The Bachelorette Australia

OPINION: The Bachelorette has a prime opportunity to champion diversity, but it's already falling short

The platform is there, but the voices aren't.

By Jess Pullar
When Elly and Becky Miles were announced as the new leading women to star on The Bachelorette Australia this year, everyone sat up and took notice.
It was a curveball that the show clearly needed. In a world where almost nothing on our screens surprises us anymore - just look at the frenzy around whacked doco Tiger King and basically anything Donald Trump writes on Twitter - the dating reality show, and it's traditional formula was a little, well... tired.
Of course, the double Bachelorette formula was one way to go about it - but in the grand scheme of things, and particularly in light of the state of the world today, there were other, much more progressive routes on offer.
Maybe we were expecting too much - The Bachelor franchise, produced and aired by Network Ten, is rigid in its form.
Almost every year we've watched as largely privileged white males and females arrive at the mansion, cause drama by saying a few controversial things and then go on their merry way with a couple of thousand extra Instagram followers in tow.
But if 2020 has taught us anything, it's that now is as good a time as any to take action on those things you should be doing - we're not invincible after all, and time is not something we should take for granted.
That's why when Ten announced Becky and Elly, two white, blonde women from a middle class background, would be helming the Bachelorette, we couldn't help but feel a little disappointed.
Elly and Becky were named as joint Bachelorette's for 2020. (Network Ten)
Don't get us wrong - Elly and Becky seem like amazing women with great intentions. But it was frustrating to see a show with a nation-wide platform make a call that lacked diversity - arguably at a time when the world needed diversity the most.
When the George Floyd protests kicked off in early June, our world was exposed to the injustices of systematic racism like never before.
We were flooded with information, we took to the streets, we fought, argued, had difficult discussions - and finally, people were stepping up and listening to the injustices pertaining to a sector of society that had been ignored for so long.
But then, not even two months on, Network Ten made the double Bachelorette announcement, and it was like we were right back at square one.
The death of a black man and father George Floyd was met with disgust and protests across the globe. (Getty)
But alas, the decision was made, and there was not much we could do about that. So instead, we waited with keen anticipation for the season premiere.
Here, we could look with hope to the cast - perhaps this time around, we'd see a diverse, culturally-fuelled array of men who were contenting for the sisters' hearts.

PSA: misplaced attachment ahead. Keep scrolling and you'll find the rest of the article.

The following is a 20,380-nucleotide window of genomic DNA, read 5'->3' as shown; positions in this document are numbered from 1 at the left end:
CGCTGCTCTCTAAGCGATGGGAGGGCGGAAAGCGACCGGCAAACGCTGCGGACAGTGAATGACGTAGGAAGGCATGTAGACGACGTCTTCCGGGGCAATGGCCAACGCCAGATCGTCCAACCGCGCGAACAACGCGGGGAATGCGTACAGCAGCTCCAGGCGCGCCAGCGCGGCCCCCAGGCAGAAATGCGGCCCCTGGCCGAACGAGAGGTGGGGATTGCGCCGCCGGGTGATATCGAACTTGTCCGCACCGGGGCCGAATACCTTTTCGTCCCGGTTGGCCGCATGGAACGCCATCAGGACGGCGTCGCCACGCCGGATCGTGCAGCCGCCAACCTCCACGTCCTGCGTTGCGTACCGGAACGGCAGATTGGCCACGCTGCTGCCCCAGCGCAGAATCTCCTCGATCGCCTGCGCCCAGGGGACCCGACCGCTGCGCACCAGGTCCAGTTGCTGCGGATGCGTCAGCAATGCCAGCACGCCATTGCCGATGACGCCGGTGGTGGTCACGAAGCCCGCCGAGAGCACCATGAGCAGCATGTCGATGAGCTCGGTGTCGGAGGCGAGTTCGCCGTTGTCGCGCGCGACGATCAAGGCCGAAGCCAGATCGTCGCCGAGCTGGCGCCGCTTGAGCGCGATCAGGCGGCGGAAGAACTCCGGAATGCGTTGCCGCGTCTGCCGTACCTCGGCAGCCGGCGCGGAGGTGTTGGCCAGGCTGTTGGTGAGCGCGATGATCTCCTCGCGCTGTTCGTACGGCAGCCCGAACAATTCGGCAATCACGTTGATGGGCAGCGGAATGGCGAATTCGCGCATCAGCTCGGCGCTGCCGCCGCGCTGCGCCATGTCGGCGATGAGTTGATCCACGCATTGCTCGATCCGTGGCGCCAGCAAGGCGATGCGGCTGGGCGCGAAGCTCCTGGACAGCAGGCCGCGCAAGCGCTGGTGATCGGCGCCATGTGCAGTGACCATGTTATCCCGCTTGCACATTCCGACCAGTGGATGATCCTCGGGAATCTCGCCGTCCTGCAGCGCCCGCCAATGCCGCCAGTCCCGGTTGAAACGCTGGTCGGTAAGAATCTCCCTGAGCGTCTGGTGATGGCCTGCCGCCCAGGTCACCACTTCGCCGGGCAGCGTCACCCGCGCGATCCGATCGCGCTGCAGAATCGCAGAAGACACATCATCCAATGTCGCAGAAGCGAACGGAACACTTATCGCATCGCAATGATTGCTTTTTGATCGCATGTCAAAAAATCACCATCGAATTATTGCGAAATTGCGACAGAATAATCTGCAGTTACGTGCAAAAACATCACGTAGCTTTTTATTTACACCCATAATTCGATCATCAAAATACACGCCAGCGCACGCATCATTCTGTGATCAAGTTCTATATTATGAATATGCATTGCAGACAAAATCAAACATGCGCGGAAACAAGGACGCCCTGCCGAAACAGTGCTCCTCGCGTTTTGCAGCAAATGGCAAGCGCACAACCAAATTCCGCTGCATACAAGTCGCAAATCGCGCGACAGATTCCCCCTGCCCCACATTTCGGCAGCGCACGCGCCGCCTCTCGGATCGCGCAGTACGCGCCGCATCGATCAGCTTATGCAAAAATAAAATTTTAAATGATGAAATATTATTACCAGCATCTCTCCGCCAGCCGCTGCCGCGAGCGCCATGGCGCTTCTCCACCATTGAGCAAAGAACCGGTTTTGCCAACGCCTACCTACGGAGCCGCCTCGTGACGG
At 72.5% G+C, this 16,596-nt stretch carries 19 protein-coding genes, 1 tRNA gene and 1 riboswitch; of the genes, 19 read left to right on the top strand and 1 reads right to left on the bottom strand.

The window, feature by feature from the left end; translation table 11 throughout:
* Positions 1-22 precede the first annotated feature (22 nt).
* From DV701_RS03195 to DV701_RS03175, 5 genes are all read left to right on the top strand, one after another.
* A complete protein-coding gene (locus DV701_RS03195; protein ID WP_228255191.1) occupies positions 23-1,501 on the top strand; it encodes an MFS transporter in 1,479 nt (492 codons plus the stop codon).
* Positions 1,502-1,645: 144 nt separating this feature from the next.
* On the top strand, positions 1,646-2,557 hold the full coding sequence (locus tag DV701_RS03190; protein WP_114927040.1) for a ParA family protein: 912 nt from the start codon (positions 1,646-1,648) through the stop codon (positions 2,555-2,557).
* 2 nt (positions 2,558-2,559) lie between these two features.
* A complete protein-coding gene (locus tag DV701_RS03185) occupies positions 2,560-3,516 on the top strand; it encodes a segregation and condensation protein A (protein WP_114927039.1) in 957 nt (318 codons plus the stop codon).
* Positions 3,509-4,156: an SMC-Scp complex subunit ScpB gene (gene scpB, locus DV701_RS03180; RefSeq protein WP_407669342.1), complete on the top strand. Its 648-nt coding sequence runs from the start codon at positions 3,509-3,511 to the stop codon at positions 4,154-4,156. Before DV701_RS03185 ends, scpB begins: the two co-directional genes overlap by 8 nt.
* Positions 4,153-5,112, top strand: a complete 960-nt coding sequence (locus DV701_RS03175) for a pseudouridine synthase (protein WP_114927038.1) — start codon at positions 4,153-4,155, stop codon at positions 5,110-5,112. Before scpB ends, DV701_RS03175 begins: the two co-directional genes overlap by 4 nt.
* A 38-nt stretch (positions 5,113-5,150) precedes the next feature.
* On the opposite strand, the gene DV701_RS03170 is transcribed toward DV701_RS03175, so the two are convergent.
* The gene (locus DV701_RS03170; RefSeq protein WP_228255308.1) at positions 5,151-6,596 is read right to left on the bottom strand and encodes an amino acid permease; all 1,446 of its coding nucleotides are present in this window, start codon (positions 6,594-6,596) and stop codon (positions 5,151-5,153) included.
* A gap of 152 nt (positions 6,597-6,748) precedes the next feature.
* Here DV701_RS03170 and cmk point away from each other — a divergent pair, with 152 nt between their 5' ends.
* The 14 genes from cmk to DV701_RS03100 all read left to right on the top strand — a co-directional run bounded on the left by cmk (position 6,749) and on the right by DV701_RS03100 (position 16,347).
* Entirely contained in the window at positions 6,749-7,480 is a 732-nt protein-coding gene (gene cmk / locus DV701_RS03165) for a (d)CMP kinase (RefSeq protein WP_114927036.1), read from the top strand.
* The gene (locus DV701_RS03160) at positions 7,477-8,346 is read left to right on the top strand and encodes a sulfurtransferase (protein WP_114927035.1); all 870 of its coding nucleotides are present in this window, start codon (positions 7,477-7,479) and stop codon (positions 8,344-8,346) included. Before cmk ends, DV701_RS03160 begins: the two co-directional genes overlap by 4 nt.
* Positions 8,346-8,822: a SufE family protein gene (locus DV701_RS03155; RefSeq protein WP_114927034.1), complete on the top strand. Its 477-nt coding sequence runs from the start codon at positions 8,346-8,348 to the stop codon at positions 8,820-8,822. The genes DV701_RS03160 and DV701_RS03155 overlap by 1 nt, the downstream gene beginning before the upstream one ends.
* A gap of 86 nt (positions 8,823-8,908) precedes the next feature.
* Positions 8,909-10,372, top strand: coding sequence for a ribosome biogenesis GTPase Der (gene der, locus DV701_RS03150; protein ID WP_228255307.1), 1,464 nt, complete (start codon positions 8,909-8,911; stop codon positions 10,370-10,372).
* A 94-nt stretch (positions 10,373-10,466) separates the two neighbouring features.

But already, it looks like even that hope is on it's last thread.
The Bachelorette is already falling short in diversity. (Network Ten)
Admittedly, there were smatters of promise.
Shannon Karaka, of Polynesian background, was the first person in Bachelor history to perform a traditional Haka alongside his family on arrival.
The moment was memorable, with both Elly and Becky looking confused, shocked and delighted all at the same time.
Shannon's fearless performance on-screen was admirable, and it was undeniably refreshing to see such a special tradition from his minority culture on-screen.
Shannon's rousing Haka during his entrance struck a chord. (Network Ten)
There was also Ab Sow, a 27-year-old black man who was nothing but himself as he first met Becky and Elly, and then brought his unique personality to the cocktail party.
But unfortunately, his time on the show was short-lived - though it was by his own means.
Indeed Sow chose to reject the rose offered to him by Becky, telling her "I just don't think I'm the right person for you".
"It's only right that I'm honest with you now instead of only letting you know down the road."
While it's still a little murky as to why he chose to leave, fans were impressed with his raw honesty - and his absence is definitely felt.
The majority of the rest of the cast is (not unexpectedly) white, much like the two leading women.

But there's an interesting thing to note when it comes to minority representation on the Bachelor franchise.
Its fans are connecting and engaging with different cultures - just take a look at The Bachelor's 2020 season.
Latina woman Juliette Herrera was a standout on the show this year, not least for her charismatic and unapologetic personality - but it was her heritage that really resonated.
Speaking to Now To Love after her elimination, she explained: "[People] have been amazed to see a Latina on-screen. They're telling me, 'Finally, I see myself on TV - a fellow Latina representing'. I've had an amazing response from the Latin community.
"We're a minority group, and the show gave me such an amazing opportunity to represent our community. I could represent our vivacious attitude, our quirkiness, the party vibes, that raw honesty - I'm so grateful that The Bachelor let a brown Latina shine on TV."
And if it only took one minority culture to generate such a response, Perhaps Network Ten could take a leaf from this if they're hoping to propel engagement for the franchise in years to come.